Twelvepieces | Rising Stars

This article is part of our Rising Stars segment. This series is dedicated to in-depth interviews with up-and-coming labels, bringing you an insider's perspective to building a brand. If your label wants to be considered for an interview, then don't hesitate to get in touch. Meanwhile, for more emerging talent, check the Blog regularly to see new interviews in our Rising Stars series.

 

Twelvepieces - Aarhus, Denmark

I first encountered Twelvepieces in the summer of 2016 when the website was bare, save for "TWELVEPIECES" text as a placeholder. Amir seemed pretty sure at the time that he was about to launch a brand a cut above the rest. However, each month I checked the website for an update, I was greeted by the same placeholder text from the previous month. This was until January 2017, when Amir finally unveiled his opus. Since then, in less than twelve months, his reputation has transformed from that of unknown to revelation. I caught up with Amir to discuss his perspective on Twelvepieces' meteoric rise.

 

hs = HYPERSUPPLY – AH = Amir

 

hs: Can you tell me a bit about your background? Where are you from originally?

AH: I was born and raised in Denmark, of Egyptian ancestry. I graduated from the fashion design school VIA Design in Denmark last summer, and in December 2016 I started Twelvepieces.  The website was initially a style blog that I worked on as a school project during my two years studying. I had also been working on the fashion brand during school as a side project, and then developed the concept further after I graduated, relaunching the website on the 12th January.

Twelvepieces is a unique concept, because we only create 12 pieces of 12 styles, each piece numbered 1 to 12.

hs: Why this infatuation with the number 12?

AH: When I was a kid I made a drawing of 12 styles of clothing. A couple of years later I found it, and noticed I had written “12 stykker” – Danish for “12 pieces” – on the page. You could say that this is the starting point from which I later developed the basic concept for Twelvepieces. Now, the concept is really focussed on storytelling, and every piece must be unique: cut and sew. The first collection, “The Spring” was telling the story of the Arabic Spring, what was happening in the Middle East during 2010-11.

It was just a start for me, but it sold out. We got this hype and became a “brand” pretty much by about half a year in.

hs: How did you decide on the style of clothing you wanted to produce? When I look at your garments, they’re quite different. They hang from the body.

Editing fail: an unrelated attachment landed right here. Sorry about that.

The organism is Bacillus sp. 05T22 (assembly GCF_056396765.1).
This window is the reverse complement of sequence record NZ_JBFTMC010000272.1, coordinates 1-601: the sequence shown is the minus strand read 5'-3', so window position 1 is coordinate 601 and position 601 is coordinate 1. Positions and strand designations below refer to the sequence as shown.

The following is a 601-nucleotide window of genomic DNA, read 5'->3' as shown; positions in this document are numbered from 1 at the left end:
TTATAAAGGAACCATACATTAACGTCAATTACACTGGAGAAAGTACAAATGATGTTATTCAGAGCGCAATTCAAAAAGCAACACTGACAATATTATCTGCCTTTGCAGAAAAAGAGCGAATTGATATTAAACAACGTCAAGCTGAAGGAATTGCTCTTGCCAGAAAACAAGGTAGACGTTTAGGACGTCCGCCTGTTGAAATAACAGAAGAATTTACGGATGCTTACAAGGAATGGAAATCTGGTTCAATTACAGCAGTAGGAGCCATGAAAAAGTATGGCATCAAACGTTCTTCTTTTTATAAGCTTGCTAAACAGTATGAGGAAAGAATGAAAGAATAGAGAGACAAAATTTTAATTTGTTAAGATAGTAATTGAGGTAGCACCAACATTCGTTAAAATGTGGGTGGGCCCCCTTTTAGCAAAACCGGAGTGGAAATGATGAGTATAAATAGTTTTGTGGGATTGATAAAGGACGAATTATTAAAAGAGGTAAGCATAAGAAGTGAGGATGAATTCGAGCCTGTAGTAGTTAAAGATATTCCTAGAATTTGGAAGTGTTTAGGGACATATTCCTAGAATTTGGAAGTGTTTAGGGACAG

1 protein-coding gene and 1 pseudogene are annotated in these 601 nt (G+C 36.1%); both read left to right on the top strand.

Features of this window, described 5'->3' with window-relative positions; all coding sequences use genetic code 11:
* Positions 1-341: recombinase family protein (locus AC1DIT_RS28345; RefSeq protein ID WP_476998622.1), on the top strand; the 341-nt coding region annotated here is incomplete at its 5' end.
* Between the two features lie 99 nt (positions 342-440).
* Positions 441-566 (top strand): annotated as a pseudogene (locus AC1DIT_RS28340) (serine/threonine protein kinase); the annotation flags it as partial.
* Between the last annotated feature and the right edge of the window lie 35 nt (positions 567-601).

AH: I use a lot of draping-like styles, I like that. I had two primary objectives mission when I was at school: it was to learn the design process, and how to sew. I already knew how to draw because I love drawing – I had a dream when I was a kid to become an architect – I always loved to draw. And my dad was an artist, so I always observed him when I grew up. That learning process was passive for me.

For Twelvepieces, there wasn’t this concept that I had to produce something ‘new’; I just didn’t want to start any “t-shirt brand”; it had to be complicated, exclusive.

hs: When I look at your first collection, I see the word “Freedom” being the most prominent on the clothing itself.

AH: Exactly. I only used four words in my first collection: Freedom, Brotherhood, Rebellion and Justice – and these are the words that came up when I interviewed people in Egypt during the Arab Spring.

hs: How did you manage to interview people during that period?

AH: I love this process of taking people’s reactions and emotions, and inspiration, and embodying them in my collection… It’s a long process for designing a collection…

I didn’t interview people for a collection though; I was just interested. I have family there, I’m from Egypt. I’m now 23, but up to the age of 18 I was going to Egypt every single year to stay for a month because my whole family is there. So I have a big connection with, and a lot of feelings for Cairo. That’s why I based my collection and inspiration on the Egyptian people, and Egypt as a country. The first collection was about the rebellious side of Egypt; the next one is going to be a more beautiful side of Egypt. We took the photos for the new collection in the Sahara.

hs: How will his approach evolve for the third collection?

AH: My story of being born and raised in Denmark. I grew up as a young boy in the ghetto in Denmark, and there are a lot of stories from that time that I want to express in my clothes. You will be able to see it in the colours, the materials, and in the patterns; and in artwork. This will come out around May or June.

I’m trying to always improve the production process. The first collection was produced in one country – India – and the second was made in five. We now have quite a few different places that I travel to because I want to see where production takes place, and to have a true and honest connection to the worker: they must truly understand me; I don’t want to just communicate by mail. They have to see my face. I did that with the first company I used, and I gained a good connection this way, so I’m aiming to continue using this approach going forward.

hs: If you need to make visits, how long does it take you to make each collection?

AH: It depends… We have a pretty quick production time because we only make 12 pieces of each style. After pressing the start button, I should generally be able to have the pieces in my hands within three weeks.

hs: Earlier you said that you reflect your story in the materials that you use.

AH: The first collection was primarily cotton, and soft materials to drape with, with some viscose there too. The next collection is going to be a bit more luxurious. We have some cashmere, some pure silk, and a special fabric which has been made specifically for me. This latest fabric reminds me of the streets of Cairo, so that’s why it’s in this upcoming “Roots” collection.

hs: Going back to your current first collection, what is your favourite piece?

AH: I like the bullet bag. The bullet bag was our best seller – it sold out in just over two weeks from release. I got the idea for it during leather class at VIE. We were tasked with making an item, and I remembered the movie Rush Hour. The characters always had to drop their guns on the ground because they didn’t have any holsters at their sides. It was a great statement piece for the collection because it was about freedom – the bullet bag isn’t a holster; it’s to hold everyday items like your phone or wallet. It’s a pretty nice piece, and in the new collection we’ve got a crazy new bullet bag made from faux fur.